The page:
And I am keeping my fingers crossed that you will run the Marshall University Marathon with me November 1. Would be so fun to do with YOU.
    You go!!!!!
    Big hugs,
    Cheryl

  18. Sarah German

    Peg: I am here in CHicago — cheering for you! You’re an inspiration.

  19. Peg:
    Although I have known you for only a year, you have touched my life in so many ways. The spirit that moves you forward, inspires me in my own life. I feel the power of it whenever we communicate. It occurs in how you are being, who you are and how others come to experience your intelligence, insight, and compassion. You will be successful in this marathon and anything else you choose to do. Jodi will always inform who you are and others will aways know her spirit through you. The possibilities for the future are limitless. You go girl!
    Love, Bev

  20. Lance Leet

    This was awe inspiring and remarkable.I had no idea about you loss in your life. Running can be the testament to the human spirit. The loss of your daughter has really opened my eyes as to how personal cataclysm can show us that our love ones can inspire us to continue the journey.

    • Thank you Lance, for your compassion – both in reading this post and LDT runs. And you’re absolutely right – Jodi does inspire me more than ever to continue on this journey.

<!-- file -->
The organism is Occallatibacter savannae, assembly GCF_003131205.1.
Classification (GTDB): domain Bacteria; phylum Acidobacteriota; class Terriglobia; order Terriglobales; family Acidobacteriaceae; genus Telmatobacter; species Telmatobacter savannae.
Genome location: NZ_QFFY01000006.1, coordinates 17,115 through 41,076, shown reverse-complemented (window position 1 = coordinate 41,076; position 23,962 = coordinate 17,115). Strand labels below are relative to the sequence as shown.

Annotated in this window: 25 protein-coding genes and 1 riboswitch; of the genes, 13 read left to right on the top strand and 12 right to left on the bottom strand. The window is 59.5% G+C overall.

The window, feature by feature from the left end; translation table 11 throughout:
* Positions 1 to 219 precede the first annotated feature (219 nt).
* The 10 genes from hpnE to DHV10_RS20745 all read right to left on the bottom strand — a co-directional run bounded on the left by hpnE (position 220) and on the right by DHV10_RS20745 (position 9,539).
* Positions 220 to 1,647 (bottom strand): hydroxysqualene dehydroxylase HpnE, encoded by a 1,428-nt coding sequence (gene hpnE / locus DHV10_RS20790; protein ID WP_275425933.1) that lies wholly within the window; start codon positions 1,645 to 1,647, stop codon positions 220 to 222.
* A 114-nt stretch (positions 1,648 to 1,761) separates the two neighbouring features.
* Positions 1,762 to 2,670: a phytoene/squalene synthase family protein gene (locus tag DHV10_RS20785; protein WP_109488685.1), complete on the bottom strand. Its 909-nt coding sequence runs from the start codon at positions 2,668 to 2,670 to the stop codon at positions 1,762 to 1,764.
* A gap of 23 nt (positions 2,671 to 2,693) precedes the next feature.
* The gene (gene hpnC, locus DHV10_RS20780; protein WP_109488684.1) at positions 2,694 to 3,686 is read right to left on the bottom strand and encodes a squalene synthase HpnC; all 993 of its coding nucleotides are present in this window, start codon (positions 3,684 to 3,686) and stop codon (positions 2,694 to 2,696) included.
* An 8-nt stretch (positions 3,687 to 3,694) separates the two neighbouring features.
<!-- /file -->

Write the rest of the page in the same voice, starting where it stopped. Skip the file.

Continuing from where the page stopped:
21. Well, Peg, do you ever cease to amaze me? I don’t think so. So, okay, now I’ll tweet about you and Jodi with your awesome spirits running as the wind.

    Is it a bird, a rocket ship, a Dallas Cowboy Cheerleader? No it’s our gorgeous Peg from Philly bringing down the house while she fires up our inspiration. You give us all hope.

    Love & XXX’s,
    MJ

  22. Sonia Stamm

    Wow, Peg… WOW. Thanks for sharing this very personal account. Your inspiration inspires us all. I continue to marvel at your spirit and am so grateful to have crossed paths with you.
    S.

  23. Mike Alpert

    Peg,
    You are an inspiration to those who have been fortunate enough to know you. Your friendship has meant so much and I am waiting to hear about your triumph in Chicago.

    Mike

    • Thank you so much for your compassion – you have always been there for our family! Maybe the next marathon will be in California and you’ll be crossing the finish with me! In the meantime, your Phillies gift is on the way…..

  24. Pingback: “Happiness is when what you think, what you say, and what you do are in harmony.” « Peg Calvario's Blog